The lost letters from Nintendo
After coming across a report that Kevin Federline was once a Nintendo Master, it just so happens that I found some of my own “lost” letters from Nintendo. OK, so maybe they weren’t so lost as just shelved and forgotten. But I have them now in all their 15-year-old glory and just want to show that there were many of us lapping up whatever Nintendo had to peddle.
Back before you could Google for everything and you had to use SIRS for your school book reports, the only way to get your questions answered was by calling or writing letters to Nintendo, via their monthly magazine, Nintendo Power.
Chances are anyone that owned a Nintendo prior to 1995 had a subscription to Nintendo Power at some point. My subscription started in 1991 following their crazy popular Dragon Warrior promotion (if you subscribed you got Dragon Warrior free with a ton of maps and guides). I finally lost all hope somewhere in 1994 and let my subscription expire. I actually subscribed too long as I never owned a Super NES and NES games ended their run in the mag long before the last few issues I owned. Of course, come 1995 the Playstation changed my gaming habits forever and Nintendo was just a fond memory.
But back to the good old days…Nintendo Power had a section called “Counselsor’s Corner,” where players would write in with questions and Nintendo would publish answers and tips every month in response. Back then I always thought these so-called Game Play Counselors had the best job in the world, which of course was playing video games. I don’t know if there’s any truth to that, but that didn’t matter back then. All that mattered was that they answer my questions so I could get on with completing my video games.
Growing up with a Nintendo I never felt that I owned many games, maybe only 20 or so. I only got games for birthdays and at Christmas, so at most, two games a year. If I managed to scam enough money from mowing lawns or washing cars, I might have earned a mid-season cartridge purchase, but those were rare. Some of the games were tough. Some were not very good. And some were great. Even though these 8-bit classics look Atari-esque compared to the 3D wonders we have now, they were hard to master and conquer (just consider The Great Puma). So every now and then you’d need help and that meant going straight to the source, Nintendo.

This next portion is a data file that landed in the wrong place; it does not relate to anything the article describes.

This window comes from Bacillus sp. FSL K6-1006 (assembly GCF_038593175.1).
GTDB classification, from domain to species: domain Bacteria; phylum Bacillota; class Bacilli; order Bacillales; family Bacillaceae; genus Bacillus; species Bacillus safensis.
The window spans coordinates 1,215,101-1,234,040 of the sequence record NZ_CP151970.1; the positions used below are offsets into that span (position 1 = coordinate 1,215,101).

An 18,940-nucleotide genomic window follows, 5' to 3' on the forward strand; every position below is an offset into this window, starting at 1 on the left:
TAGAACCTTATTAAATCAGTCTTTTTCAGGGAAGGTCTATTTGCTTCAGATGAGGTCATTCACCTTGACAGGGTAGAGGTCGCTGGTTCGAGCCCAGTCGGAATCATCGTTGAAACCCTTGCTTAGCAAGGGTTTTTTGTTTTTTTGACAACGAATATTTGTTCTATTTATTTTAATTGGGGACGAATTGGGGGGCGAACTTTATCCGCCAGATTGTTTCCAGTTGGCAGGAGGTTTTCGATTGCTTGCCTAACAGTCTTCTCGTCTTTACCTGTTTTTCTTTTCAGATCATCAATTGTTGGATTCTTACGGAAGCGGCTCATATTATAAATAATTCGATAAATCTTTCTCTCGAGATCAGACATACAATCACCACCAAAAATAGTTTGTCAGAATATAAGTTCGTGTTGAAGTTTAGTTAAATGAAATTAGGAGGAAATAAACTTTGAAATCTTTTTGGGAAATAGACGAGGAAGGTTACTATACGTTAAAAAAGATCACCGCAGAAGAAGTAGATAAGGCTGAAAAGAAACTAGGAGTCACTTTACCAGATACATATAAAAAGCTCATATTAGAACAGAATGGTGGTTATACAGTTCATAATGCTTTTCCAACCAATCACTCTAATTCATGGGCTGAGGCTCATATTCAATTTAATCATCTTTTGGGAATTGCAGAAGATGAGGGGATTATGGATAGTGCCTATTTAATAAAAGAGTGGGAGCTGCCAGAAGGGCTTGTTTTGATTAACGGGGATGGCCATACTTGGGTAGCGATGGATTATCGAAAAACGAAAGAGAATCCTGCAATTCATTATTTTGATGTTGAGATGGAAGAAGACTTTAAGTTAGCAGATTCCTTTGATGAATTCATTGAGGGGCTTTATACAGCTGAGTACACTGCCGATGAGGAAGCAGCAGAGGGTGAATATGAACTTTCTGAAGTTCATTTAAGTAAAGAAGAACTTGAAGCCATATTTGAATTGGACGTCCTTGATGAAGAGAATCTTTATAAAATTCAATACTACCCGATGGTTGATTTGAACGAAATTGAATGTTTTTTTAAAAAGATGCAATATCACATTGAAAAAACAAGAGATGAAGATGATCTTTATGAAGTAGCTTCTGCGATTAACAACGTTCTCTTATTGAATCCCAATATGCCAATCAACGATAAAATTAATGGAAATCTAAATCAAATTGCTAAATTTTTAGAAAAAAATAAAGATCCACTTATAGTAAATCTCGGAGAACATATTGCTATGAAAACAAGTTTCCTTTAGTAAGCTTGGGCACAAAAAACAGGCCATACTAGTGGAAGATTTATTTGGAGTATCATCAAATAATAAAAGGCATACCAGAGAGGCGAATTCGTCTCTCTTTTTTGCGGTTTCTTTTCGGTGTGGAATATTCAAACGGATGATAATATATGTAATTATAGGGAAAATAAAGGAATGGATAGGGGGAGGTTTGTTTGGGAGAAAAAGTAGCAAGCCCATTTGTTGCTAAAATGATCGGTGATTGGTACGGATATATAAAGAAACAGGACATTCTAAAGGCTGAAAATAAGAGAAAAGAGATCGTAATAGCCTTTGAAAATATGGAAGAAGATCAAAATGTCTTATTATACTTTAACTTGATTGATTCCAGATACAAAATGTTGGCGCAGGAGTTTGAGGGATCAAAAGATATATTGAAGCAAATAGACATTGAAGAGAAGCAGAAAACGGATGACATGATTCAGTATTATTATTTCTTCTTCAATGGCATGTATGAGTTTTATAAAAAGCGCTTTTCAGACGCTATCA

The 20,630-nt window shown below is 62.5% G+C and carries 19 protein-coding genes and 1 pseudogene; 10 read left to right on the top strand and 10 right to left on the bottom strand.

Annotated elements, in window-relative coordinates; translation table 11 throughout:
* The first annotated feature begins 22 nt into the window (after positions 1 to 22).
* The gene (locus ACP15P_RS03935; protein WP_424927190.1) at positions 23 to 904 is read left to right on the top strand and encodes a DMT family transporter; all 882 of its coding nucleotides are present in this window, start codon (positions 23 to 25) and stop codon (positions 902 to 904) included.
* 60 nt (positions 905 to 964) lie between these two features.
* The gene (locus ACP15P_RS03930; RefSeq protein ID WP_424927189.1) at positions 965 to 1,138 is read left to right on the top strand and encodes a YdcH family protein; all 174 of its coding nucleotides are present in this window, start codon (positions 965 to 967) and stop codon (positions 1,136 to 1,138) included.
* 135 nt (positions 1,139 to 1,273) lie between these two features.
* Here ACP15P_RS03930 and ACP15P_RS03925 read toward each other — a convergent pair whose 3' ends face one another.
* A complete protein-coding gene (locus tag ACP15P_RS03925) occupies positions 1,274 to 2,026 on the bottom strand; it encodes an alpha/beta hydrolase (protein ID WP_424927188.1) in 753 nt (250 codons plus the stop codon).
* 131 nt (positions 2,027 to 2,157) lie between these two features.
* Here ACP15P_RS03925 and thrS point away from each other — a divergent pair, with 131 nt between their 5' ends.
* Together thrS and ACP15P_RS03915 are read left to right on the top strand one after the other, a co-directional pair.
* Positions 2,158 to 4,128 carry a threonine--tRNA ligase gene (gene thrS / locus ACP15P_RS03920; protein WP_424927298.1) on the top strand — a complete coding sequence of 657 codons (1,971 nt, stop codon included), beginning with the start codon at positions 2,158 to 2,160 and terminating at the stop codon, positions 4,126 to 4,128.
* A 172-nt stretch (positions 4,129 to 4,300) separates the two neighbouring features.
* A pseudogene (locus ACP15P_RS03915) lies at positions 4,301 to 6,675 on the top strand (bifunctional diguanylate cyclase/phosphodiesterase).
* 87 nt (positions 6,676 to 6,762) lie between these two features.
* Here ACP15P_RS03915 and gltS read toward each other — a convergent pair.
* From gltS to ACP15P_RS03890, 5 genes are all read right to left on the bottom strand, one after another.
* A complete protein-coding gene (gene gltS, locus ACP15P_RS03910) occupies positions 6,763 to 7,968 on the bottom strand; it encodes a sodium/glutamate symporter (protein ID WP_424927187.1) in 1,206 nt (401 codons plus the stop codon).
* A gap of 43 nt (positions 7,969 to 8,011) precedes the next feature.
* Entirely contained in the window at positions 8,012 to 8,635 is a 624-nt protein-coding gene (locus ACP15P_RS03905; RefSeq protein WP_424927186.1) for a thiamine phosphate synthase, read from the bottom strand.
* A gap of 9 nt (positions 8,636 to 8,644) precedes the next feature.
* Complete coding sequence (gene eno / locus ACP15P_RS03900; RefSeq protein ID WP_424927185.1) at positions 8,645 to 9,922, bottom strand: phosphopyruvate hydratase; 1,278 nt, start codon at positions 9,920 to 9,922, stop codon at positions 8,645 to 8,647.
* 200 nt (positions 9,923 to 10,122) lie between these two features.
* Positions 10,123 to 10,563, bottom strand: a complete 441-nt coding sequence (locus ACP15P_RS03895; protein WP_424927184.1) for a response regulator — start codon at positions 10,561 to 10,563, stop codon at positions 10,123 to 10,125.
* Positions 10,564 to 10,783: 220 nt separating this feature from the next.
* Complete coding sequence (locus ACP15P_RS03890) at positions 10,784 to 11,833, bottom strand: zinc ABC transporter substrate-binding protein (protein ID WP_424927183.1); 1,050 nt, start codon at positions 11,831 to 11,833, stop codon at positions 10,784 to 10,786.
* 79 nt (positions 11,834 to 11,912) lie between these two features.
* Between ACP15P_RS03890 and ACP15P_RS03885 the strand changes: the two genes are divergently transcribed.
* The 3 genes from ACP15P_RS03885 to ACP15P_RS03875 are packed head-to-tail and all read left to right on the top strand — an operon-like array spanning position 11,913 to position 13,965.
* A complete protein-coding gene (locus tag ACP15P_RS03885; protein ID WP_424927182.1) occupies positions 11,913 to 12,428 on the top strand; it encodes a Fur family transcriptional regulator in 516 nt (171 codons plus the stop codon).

Now I could have called their Power Player hotline, but long distance and pay-per-minute scams struck fear into my heart, knowing if mom and dad found out they’d certainly revoke whatever privileges I had at the time. The only other options was writing in letters, so I did.
Another section in each Nintendo Power magazine also featured fan art, usually in the form of drawings in envelopes. Since I loved to draw (and still do), I figured I had good chance at a two-for-one deal: I would get my game questions answered and maybe also have a shot at getting my drawing published in the mag. Maybe this was a lofty goal, but at the time it seemed pretty bitchin’ and I felt my chances were pretty good. Much to my dismay, I never got published, but that was a secondary goal at best.
I’m sure the first time I wrote them a letter I wondered if I would even get a reply. Getting mail when I was little meant the world, it didn’t matter who it came from. But a letter from Nintendo? That’s just cool. And once I got my reply I was thrilled. Not only did I have my question answered, it came on official Nintendo letterhead. Neato.
I remember having a giant folder and keeping all my Nintendo guides and letters together in it so I could get to them in a moments notice. You know not all games had save options like they do know, and we always feared leaving the console on pause for too long, as rumors of cartridges and consoles burning up didn’t sound too far fetched.
After all this time, while the Nintendo Powers are certainly in a recycle bin somewhere (I sold them all to Half Price books), the letters from Nintendo remained nearly unopened in the almighty Nintendo folder, along with my Dragon Warrior guides, Zelda maps, and various other documents of gaming goodness.
As to properly preserve gaming history, I put together all the letters from Nintendo in a convenient PDF (1.5Mb). Unfortunately, I don’t have copies of the original letters I sent in, but based on the responses I can pretty much guess what was in my letter. Most of the time it was a simple “how do I beat this boss?” type question.
So while I never got to say Thank You then, I’d like to say Thank You now to: Lori Hansen, Greg Wallace, Marcus Lindblom, Scott Melton, Kasey Curtis, Paul Reed, and Kirk Starr for helping me get through the tough times in life, and for having the best job on the planet.
Funny footnote: While searching on-line for some pics for this article I found a scan from a Nintendo Power that features photos of the Game Play Counselors. Oddly enough, the scan I found has a picture and profile of Kirk Starr, the man who led my through Golgo 13 with ease. And it was posted at his own web site…small world.